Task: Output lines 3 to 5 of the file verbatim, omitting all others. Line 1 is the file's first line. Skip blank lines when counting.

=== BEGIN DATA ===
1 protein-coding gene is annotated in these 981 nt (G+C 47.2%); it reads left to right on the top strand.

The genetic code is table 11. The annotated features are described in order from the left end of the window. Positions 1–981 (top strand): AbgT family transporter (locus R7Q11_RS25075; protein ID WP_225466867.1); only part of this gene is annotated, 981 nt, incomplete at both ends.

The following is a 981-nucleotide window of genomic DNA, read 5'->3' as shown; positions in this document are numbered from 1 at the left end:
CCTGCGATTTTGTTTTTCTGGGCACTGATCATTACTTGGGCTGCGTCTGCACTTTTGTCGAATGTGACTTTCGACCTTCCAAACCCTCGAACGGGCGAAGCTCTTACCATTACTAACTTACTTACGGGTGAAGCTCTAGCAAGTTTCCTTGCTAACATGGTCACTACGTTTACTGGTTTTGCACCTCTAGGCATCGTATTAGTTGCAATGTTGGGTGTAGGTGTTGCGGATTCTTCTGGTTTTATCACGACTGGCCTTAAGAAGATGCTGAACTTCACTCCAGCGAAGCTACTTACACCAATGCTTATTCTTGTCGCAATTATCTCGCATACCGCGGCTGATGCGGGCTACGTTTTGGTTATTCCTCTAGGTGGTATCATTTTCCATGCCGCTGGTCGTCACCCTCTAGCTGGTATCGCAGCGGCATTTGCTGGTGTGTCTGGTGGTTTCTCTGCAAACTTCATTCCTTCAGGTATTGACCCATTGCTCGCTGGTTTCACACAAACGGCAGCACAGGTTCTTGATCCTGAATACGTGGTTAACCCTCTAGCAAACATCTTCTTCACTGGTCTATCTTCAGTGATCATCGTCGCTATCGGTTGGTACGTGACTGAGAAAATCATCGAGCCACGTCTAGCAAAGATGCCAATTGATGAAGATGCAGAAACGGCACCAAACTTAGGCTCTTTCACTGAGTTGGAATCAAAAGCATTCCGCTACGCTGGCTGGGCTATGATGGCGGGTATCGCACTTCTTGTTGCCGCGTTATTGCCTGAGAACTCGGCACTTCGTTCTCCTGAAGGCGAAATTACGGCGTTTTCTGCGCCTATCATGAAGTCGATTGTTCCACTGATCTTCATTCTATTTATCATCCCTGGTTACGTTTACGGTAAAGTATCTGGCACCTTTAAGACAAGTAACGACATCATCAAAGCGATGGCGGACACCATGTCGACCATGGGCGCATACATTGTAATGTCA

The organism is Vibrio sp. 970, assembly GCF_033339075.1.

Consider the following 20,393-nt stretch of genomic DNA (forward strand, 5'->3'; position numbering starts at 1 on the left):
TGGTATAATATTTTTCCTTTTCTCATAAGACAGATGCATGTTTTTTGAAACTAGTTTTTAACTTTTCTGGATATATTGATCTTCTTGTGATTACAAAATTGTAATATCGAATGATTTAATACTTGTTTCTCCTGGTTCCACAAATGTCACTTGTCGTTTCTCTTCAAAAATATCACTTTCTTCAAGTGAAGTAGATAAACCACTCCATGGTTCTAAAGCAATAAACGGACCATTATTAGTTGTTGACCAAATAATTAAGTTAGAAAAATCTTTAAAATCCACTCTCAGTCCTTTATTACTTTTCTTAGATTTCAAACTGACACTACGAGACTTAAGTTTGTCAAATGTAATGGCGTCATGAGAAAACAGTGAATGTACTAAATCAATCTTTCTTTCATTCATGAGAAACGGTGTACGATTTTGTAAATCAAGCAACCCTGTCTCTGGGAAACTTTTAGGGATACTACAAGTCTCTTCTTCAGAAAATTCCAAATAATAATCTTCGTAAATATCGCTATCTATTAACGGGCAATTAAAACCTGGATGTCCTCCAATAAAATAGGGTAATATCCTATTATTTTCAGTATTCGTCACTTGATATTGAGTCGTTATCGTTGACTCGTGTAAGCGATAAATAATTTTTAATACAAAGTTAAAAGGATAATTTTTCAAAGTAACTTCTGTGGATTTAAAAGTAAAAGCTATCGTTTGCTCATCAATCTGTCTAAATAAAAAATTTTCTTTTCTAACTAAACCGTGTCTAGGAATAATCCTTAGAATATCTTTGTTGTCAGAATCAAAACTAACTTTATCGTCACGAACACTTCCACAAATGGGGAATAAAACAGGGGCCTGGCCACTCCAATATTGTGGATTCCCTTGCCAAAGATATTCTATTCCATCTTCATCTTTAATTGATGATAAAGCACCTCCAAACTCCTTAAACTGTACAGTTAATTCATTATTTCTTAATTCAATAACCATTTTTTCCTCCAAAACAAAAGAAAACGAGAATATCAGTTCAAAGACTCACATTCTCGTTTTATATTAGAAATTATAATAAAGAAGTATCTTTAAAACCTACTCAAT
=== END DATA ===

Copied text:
The following is a 981-nucleotide window of genomic DNA, read 5'->3' as shown; positions in this document are numbered from 1 at the left end:
CCTGCGATTTTGTTTTTCTGGGCACTGATCATTACTTGGGCTGCGTCTGCACTTTTGTCGAATGTGACTTTCGACCTTCCAAACCCTCGAACGGGCGAAGCTCTTACCATTACTAACTTACTTACGGGTGAAGCTCTAGCAAGTTTCCTTGCTAACATGGTCACTACGTTTACTGGTTTTGCACCTCTAGGCATCGTATTAGTTGCAATGTTGGGTGTAGGTGTTGCGGATTCTTCTGGTTTTATCACGACTGGCCTTAAGAAGATGCTGAACTTCACTCCAGCGAAGCTACTTACACCAATGCTTATTCTTGTCGCAATTATCTCGCATACCGCGGCTGATGCGGGCTACGTTTTGGTTATTCCTCTAGGTGGTATCATTTTCCATGCCGCTGGTCGTCACCCTCTAGCTGGTATCGCAGCGGCATTTGCTGGTGTGTCTGGTGGTTTCTCTGCAAACTTCATTCCTTCAGGTATTGACCCATTGCTCGCTGGTTTCACACAAACGGCAGCACAGGTTCTTGATCCTGAATACGTGGTTAACCCTCTAGCAAACATCTTCTTCACTGGTCTATCTTCAGTGATCATCGTCGCTATCGGTTGGTACGTGACTGAGAAAATCATCGAGCCACGTCTAGCAAAGATGCCAATTGATGAAGATGCAGAAACGGCACCAAACTTAGGCTCTTTCACTGAGTTGGAATCAAAAGCATTCCGCTACGCTGGCTGGGCTATGATGGCGGGTATCGCACTTCTTGTTGCCGCGTTATTGCCTGAGAACTCGGCACTTCGTTCTCCTGAAGGCGAAATTACGGCGTTTTCTGCGCCTATCATGAAGTCGATTGTTCCACTGATCTTCATTCTATTTATCATCCCTGGTTACGTTTACGGTAAAGTATCTGGCACCTTTAAGACAAGTAACGACATCATCAAAGCGATGGCGGACACCATGTCGACCATGGGCGCATACATTGTAATGTCA

The organism is Vibrio sp. 970, assembly GCF_033339075.1.